Back to Journals » International Journal of Women's Health » Volume 4

Potential role of tenofovir vaginal gel for reduction of risk of herpes simplex virus in females

Authors Tan D

Received 19 May 2012

Accepted for publication 28 June 2012

Published 19 July 2012 Volume 2012:4 Pages 341—350

DOI https://doi.org/10.2147/IJWH.S27601

Checked for plagiarism Yes

Review by Single-blind

Peer reviewer comments 2


DHS Tan
Divisions of Infectious Diseases, St Michael's Hospital, University Health Network, and University of Toronto, Toronto, Canada

Abstract: A surprising result of the groundbreaking CAPRISA-004 trial, which demonstrated the efficacy of vaginal tenofovir 1% gel in reducing the risk of human immunodeficiency virus (HIV)-1 infection by 39% in heterosexual women, was the added benefit of this microbicide in reducing acquisition of herpes simplex virus type 2 (HSV-2) by 51%. HSV-2 is the most common cause of genital ulcer disease worldwide, and is responsible for considerable morbidity among women and neonates. The virus is further implicated in increasing the risk of both HIV acquisition and transmission, and may have additional adverse consequences in HIV-coinfected persons, making HSV-2 prevention an important clinical and public health objective. While tenofovir had not previously been widely considered to be an anti-herpes drug, in vitro activity against HSV is well documented, raising interest in potential future applications of tenofovir and its prodrugs in HSV-2 control. This article reviews the currently available data for tenofovir as an anti-herpes agent, as well as unanswered questions about delivery systems, drug formulation, rectal administration, drug resistance, and clinical applications.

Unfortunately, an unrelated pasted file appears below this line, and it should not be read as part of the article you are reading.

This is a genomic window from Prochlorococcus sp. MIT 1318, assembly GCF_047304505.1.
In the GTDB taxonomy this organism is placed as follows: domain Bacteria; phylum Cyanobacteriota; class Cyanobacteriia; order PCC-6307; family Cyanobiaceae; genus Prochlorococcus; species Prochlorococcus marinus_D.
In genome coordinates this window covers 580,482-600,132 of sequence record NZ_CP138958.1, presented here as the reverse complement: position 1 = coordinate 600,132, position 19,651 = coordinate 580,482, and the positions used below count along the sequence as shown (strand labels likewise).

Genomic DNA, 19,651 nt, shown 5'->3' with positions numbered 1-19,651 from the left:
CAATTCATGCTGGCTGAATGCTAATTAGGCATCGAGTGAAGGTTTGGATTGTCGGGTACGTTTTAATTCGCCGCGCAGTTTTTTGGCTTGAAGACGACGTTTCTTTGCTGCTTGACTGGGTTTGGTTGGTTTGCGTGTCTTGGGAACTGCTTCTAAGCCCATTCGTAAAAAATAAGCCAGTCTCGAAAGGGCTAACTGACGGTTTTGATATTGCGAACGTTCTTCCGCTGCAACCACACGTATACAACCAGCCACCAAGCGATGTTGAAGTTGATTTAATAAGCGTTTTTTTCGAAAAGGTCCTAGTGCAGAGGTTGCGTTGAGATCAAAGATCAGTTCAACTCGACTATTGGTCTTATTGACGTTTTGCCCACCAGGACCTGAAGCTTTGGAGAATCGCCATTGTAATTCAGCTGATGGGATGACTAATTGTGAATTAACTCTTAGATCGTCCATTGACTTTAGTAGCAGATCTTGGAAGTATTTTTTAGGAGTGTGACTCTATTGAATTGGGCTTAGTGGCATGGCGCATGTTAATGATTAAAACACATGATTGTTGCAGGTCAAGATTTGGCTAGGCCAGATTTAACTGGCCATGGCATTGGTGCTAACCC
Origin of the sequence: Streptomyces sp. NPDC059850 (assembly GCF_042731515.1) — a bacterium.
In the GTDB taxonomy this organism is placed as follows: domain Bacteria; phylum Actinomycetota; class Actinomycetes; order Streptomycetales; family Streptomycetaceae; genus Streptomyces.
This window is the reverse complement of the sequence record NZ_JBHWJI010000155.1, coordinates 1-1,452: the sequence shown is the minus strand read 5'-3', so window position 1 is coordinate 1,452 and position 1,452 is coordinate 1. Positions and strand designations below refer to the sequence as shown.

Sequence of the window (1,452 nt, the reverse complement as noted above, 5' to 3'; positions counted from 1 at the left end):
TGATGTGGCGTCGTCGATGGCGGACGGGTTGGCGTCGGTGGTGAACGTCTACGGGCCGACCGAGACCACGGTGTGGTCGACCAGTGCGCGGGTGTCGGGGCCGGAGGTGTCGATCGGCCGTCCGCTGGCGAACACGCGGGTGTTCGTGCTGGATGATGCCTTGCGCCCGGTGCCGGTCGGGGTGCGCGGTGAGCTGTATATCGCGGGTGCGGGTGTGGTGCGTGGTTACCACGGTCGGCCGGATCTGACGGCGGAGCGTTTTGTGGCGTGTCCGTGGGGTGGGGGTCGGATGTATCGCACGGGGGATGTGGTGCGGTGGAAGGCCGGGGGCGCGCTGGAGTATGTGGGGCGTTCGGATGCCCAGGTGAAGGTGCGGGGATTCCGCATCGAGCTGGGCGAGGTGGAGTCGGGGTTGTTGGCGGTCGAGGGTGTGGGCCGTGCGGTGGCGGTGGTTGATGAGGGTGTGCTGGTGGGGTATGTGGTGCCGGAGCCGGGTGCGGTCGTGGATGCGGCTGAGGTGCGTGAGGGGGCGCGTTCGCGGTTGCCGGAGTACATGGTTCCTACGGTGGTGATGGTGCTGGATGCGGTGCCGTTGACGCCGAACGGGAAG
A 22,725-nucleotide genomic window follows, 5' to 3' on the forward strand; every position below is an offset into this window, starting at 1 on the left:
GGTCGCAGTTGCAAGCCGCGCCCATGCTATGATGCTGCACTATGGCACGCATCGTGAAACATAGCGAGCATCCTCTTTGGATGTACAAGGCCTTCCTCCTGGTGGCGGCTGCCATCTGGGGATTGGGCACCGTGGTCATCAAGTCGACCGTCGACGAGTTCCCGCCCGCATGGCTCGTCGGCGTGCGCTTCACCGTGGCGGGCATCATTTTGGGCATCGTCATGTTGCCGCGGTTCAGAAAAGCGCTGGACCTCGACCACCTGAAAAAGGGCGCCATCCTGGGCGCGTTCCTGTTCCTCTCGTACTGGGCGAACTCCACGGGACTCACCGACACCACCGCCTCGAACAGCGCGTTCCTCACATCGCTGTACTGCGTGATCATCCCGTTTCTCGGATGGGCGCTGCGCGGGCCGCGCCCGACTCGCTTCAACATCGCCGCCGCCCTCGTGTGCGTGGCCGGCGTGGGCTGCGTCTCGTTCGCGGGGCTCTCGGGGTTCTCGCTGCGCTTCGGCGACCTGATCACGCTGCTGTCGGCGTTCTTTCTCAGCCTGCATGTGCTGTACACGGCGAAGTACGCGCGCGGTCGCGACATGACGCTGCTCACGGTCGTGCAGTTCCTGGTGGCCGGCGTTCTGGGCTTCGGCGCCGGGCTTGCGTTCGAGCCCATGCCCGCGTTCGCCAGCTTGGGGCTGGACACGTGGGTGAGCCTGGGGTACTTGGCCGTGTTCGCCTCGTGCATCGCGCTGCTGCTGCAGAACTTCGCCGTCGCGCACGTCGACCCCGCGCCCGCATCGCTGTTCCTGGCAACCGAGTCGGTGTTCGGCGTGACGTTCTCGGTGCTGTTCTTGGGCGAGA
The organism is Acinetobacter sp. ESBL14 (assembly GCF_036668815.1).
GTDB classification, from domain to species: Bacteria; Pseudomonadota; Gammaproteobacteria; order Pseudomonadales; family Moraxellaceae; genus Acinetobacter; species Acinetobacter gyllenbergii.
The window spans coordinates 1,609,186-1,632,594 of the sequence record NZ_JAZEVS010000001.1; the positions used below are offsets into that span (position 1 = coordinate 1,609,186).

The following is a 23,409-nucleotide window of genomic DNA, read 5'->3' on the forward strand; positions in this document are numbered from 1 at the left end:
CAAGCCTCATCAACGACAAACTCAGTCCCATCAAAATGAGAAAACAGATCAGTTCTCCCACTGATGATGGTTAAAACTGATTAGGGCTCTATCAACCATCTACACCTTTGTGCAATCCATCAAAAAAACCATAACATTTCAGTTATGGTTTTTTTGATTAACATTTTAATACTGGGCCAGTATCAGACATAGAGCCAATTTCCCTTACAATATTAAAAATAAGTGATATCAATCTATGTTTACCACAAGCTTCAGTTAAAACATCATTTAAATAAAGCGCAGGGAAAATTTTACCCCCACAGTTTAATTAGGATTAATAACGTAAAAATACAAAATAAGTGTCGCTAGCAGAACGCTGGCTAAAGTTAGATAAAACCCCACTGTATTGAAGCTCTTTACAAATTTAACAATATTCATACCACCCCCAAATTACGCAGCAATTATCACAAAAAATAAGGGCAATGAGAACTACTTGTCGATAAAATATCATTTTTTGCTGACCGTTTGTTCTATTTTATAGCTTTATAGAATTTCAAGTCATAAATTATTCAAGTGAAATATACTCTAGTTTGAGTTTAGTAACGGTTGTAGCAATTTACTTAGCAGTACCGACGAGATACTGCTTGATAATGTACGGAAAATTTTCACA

Keywords: tenofovir, herpes simplex virus type 2, microbicide, CAPRISA-004

Creative Commons License This work is published and licensed by Dove Medical Press Limited. The full terms of this license are available at https://www.dovepress.com/terms.php and incorporate the Creative Commons Attribution - Non Commercial (unported, v3.0) License. By accessing the work you hereby accept the Terms. Non-commercial uses of the work are permitted without any further permission from Dove Medical Press Limited, provided the work is properly attributed. For permission for commercial use of this work, please see paragraphs 4.2 and 5 of our Terms.

Download Article [PDF]  View Full Text [HTML][Machine readable]